"That is inexcusable! I won't have bigotry aboard my ship, Mr. Spock," Kirk snaps, eyes flashing. "And I will not have you being forced to tolerate it until I find out about it under the table, either. Prejudice defeats the entire purpose of why we're out here on this mission. If a member of my crew expresses that sort of opinion in your presence I want to know about it. Is that understood?"
"The order is understood, Captain…" he hesitates, but continues at the human's encouraging nod. "But I fail to understand your excessively emotional reaction to a simple fact."
The anger is fading, as is the color from the human's expressive face, and he is now offered a smile that fills the room with its brilliance as the captain turns to leave, tossing his last sentence over his shoulder before the door closes provokingly behind him. "Excessively emotional, Mr. Spock? Do forgive me."
The words are lilting, almost too casual, and he is quite certain this human is actually teasing him, though he has yet to master the concept in its entirety.
He looks at the closed door for a moment, puzzling over the man's uniqueness – and then he realizes that Kirk never did say why he had visited in the first place, or even answer Spock’s question before leaving. The man is far more intelligent than even his Starfleet records show, to so deflect a Vulcan's inquiries.
Four months into their shakedown cruise, First Officer Gary Mitchell somehow convinces the captain to detour slightly to the planet Nordu Alpha for two days, under the pretext of replenishing medical supplies but really for the purpose of entertainment, of the kind Spock considers human in its crudest form.
Mitchell's attitude toward his captain is casual at best, borderline insubordinate at worst; though to be fair to Kirk, even the sake of old friendship will not permit outright disrespect in front of subordinates. Still, the disregard for personal space the man has shown toward himself, and the impertinence toward his captain – friendship notwithstanding – does nothing to change his disapproval of the detour.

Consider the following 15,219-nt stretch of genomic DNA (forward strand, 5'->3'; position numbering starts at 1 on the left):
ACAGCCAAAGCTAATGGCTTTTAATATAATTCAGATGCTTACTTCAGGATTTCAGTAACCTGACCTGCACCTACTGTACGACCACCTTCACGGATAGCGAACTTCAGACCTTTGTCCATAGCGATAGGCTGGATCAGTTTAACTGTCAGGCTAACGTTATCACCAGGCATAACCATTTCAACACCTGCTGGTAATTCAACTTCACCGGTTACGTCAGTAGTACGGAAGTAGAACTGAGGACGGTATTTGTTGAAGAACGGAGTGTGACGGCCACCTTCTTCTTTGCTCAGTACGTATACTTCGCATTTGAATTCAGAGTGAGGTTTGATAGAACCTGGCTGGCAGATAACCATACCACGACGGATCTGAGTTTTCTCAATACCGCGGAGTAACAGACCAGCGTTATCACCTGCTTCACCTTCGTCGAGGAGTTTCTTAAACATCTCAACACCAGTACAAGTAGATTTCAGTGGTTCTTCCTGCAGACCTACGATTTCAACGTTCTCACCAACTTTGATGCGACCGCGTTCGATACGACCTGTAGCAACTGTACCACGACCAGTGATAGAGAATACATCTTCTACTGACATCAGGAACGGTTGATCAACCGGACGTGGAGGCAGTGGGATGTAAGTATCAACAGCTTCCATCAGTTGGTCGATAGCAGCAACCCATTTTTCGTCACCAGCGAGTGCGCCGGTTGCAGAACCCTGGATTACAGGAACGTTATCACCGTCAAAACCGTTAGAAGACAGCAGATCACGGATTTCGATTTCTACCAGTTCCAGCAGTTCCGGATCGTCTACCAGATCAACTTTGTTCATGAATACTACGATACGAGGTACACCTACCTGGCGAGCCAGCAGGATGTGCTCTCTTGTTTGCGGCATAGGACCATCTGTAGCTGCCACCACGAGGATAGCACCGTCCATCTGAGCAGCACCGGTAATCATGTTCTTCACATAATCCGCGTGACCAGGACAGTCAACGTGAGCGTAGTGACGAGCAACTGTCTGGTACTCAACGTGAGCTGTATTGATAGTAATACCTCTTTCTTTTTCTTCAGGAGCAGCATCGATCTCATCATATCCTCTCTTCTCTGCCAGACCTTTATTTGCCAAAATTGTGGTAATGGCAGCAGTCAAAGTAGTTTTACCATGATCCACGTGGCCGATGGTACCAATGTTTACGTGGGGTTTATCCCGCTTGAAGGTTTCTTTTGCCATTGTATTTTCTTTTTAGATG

"It's only for two days, Spock, and the crew does need a break after that ion storm. Scotty said we can't have more than Warp Two anyhow and if he can have forty-eight hours to fix the engines then we'll still get to the Barrier on time at Warp Four," Kirk explains after seeing Mitchell off to the planet's surface for purposes about which he prefers to remain in total ignorance.
This information surprises him, and causes a twinge of guilt over the fact that he had assumed the captain had acquiesced solely because Mitchell had insisted. Perhaps it is this guilt, or perhaps it is genuine curiosity – or more possibly a combination of both, but somehow that evening finds him reluctantly beaming down with his Captain to observe the spaceport's famed laser-light display.
"We could have perceived the show quite easily by watching from the Enterprise with the main viewer attuned to their local broadcasting frequency," he points out tersely over the noise of an uncomfortably raucous group of males and females of differing species, all faces upturned, watching the brilliant display.
The Captain, his features illuminated brightly by first a violet and then a green glow from above, turns to eye him speculatively. "Is the crowd causing you difficulty, Mr. Spock?" he asks.
"It is…somewhat disquieting," he admits, for he has learnt quickly that Kirk wishes the truth and nothing but from his command team. "But not debilitating," he adds after the human's look of dismay.